Financial failure, political failure, media failure
A few readers complain when we tackle geopolitics around here. Boring, they say; stick to the economy. To them I advise patience today, and if they exercise it, they’ll see how everything’s connected.
Indeed, if I were to define what this blog is “about,” it would be “the intersection of finance, politics, and the media.” Today all three collide in an ugly pileup.
We begin with the news that “foreign-related news coverage by the three major U.S. television networks fell to a record low during 2008, according to the latest annual review of network news coverage by the authoritative Tyndall Report.”
Squeezed out by intense coverage of the presidential election campaign and the domestic consequences of skyrocketing oil prices and the subsequent credit crisis, international and overseas events received by far the least attention from the 30-minute evening news programs of the three networks – the primary source of national and international news for most U.S. citizens – of any since the report was first published in 1988.
“This was an exceptional year for domestic news, so the test will be whether the foreign coverage rebounds in a year when there is relatively light domestic news, or whether this marks a real turning point in insularity in the mainstream media,” Andrew Tyndall, the report’s founder and publisher, told IPS.
Yes, the 6:30 PM (Eastern time) newscasts have a lot fewer viewers now than in the Cronkite days, but they’re still a pretty good barometer of where establishment media’s collective head is. And for most of 2008 their collective head was obsessed with presidential politics — not how the candidates’ proposals would screw us over, but merely the gossip and horse-race aspects. The campaign got 3700 minutes of coverage, the economy 2800. And overseas?
International-related coverage totaled just over 1,900 minutes for the year, close to the levels that prevailed in the mid-1990s, according to Tyndall, when the Republican-led Congress succeeded in curbing the internationalist agenda of then-President Bill Clinton, particularly regarding the U.S. commitment to the United Nations and other multilateral forums.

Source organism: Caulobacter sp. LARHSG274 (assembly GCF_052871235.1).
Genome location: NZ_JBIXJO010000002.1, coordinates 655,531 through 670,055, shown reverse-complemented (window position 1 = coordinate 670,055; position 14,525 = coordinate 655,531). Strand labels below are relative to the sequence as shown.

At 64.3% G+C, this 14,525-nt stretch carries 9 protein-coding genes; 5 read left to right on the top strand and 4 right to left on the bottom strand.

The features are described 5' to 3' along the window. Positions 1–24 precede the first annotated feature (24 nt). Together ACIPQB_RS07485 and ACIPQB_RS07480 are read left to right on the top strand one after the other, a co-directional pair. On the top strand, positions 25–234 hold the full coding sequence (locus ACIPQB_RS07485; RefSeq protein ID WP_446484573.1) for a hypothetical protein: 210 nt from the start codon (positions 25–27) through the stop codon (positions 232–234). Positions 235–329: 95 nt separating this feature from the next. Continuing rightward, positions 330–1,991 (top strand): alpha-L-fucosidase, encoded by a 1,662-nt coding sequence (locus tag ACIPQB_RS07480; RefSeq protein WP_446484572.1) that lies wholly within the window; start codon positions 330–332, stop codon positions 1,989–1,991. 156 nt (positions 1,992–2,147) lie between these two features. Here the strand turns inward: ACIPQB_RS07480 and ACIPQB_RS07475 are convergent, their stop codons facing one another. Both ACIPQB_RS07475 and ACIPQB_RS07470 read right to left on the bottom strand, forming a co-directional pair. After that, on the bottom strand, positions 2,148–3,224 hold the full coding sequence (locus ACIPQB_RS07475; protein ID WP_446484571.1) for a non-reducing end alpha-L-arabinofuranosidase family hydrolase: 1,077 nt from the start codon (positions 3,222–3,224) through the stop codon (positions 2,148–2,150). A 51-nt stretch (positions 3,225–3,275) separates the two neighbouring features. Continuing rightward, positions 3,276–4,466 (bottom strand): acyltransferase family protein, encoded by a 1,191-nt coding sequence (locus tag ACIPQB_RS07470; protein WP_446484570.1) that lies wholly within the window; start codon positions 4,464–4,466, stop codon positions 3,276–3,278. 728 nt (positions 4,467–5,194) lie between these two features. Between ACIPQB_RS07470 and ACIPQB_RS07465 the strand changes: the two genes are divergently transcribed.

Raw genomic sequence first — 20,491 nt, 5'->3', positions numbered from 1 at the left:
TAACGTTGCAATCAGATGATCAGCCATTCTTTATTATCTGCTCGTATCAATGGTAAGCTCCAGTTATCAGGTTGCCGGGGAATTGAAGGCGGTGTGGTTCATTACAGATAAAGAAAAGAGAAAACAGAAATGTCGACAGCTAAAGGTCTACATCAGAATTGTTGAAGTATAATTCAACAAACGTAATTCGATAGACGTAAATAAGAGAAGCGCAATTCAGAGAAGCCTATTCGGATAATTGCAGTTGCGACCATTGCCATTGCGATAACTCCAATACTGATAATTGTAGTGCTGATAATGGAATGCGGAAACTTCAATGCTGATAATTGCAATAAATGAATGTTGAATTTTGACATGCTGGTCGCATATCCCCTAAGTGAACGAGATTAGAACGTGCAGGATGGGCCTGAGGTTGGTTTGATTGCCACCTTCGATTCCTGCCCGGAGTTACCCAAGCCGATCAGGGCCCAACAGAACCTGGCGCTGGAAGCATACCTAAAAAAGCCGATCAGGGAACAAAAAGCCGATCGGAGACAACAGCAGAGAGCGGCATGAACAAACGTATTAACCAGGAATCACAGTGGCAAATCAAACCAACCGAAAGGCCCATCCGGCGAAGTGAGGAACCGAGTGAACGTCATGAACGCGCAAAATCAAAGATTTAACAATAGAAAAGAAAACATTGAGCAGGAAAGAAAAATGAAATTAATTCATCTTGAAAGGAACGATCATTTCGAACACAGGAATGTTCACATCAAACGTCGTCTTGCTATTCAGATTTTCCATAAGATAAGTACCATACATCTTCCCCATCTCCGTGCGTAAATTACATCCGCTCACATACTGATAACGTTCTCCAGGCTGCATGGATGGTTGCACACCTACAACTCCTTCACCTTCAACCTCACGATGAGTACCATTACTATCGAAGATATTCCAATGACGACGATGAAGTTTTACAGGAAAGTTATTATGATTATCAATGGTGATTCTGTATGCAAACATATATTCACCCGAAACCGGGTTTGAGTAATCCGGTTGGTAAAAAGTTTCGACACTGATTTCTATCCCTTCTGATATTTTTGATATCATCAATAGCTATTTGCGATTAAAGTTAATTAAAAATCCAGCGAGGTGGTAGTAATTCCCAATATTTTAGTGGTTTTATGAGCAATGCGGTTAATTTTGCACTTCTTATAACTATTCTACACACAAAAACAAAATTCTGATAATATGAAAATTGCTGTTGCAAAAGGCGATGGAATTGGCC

“Everybody said after 9/11 that huge mistakes had been made in the nineties in concentrating too much on domestic news and not having a global outlook,” he said. “There was an enormous attempt made [by the networks] to cover the rest of the world, especially the Islamic world, but it’s gone downhill so much compared to last year, which already had the least international coverage of any year since 2001.”
This dovetails with something I wrote in 2006, when I still worked in broadcast news and had a short-lived blog aimed at my comrades.
When [foreign bureaus] were being shuttered in the early 90s, I vaguely recall network suits making a lame journalistic justification: The Cold War was over, so it was no longer necessary to cover the Americans and Soviets making their moves across the global chessboard. But I submit that if the nets had kept up their commitment to foreign coverage, and made it interesting and relevant to the viewer, perhaps more Americans would have been clued in to the antipathy felt in some corners of the world toward the U.S. government, and 9/11 might not have been such a bolt from the blue.
Don’t expect this situation to improve anytime soon. Advertising revenues are down and the networks are cutting back. When Israel launched its ground invasion of Gaza on Sunday, the CBS Evening News got its report not from a CBS News correspondent, but from the Murdochtopus — Britain’s Sky News.
Which brings us to the question: What might be the next bolt from the blue? Well, how about China?
China faces surging protests and riots in 2009 as rising unemployment stokes discontent, a state-run magazine said in a blunt warning of the hazards to Communist Party control from a sharp economic downturn.
The unusually stark report in this week’s Outlook (Liaowang) Magazine, issued by the official Xinhua news agency, said faltering growth could spark anger among millions of migrant workers and university graduates left jobless.
“Without doubt, now we’re entering a peak period for mass incidents,” a senior Xinhua reporter, Huang Huo, told the magazine, using the official euphemism for riots and protests.
How might China’s attempts to deal with blood in the streets (such as its own $500 trillion “stimulus” plan) affect its nonstop purchases of U.S. Treasuries? I don’t know, but I don’t see anyone in establishment media even asking the question.
China too far away for you? How about Mexico, where the War on Drugs begat 5700 killings last year, double the figure from the year before? How does this intersect with Mexico’s rapidly shrinking oil production and how will all this affect the U.S. economy at a vulnerable time? I don’t know, but again I don’t see anyone in establishment media even asking the question.
What a miserable confluence of circumstances — economic, political, and journalistic. In 2008 it served to wipe out trillions in phony housing and stock-market “wealth.” Which is why late last year Agora Financial put together its Emergency Retirement Recovery Series. The next installment of these video “webinars” will be available tomorrow. This one explores an intriguing avenue for generating income. Sign up here — there’s absolutely no obligation — and we’ll email you the link as soon as we post the video.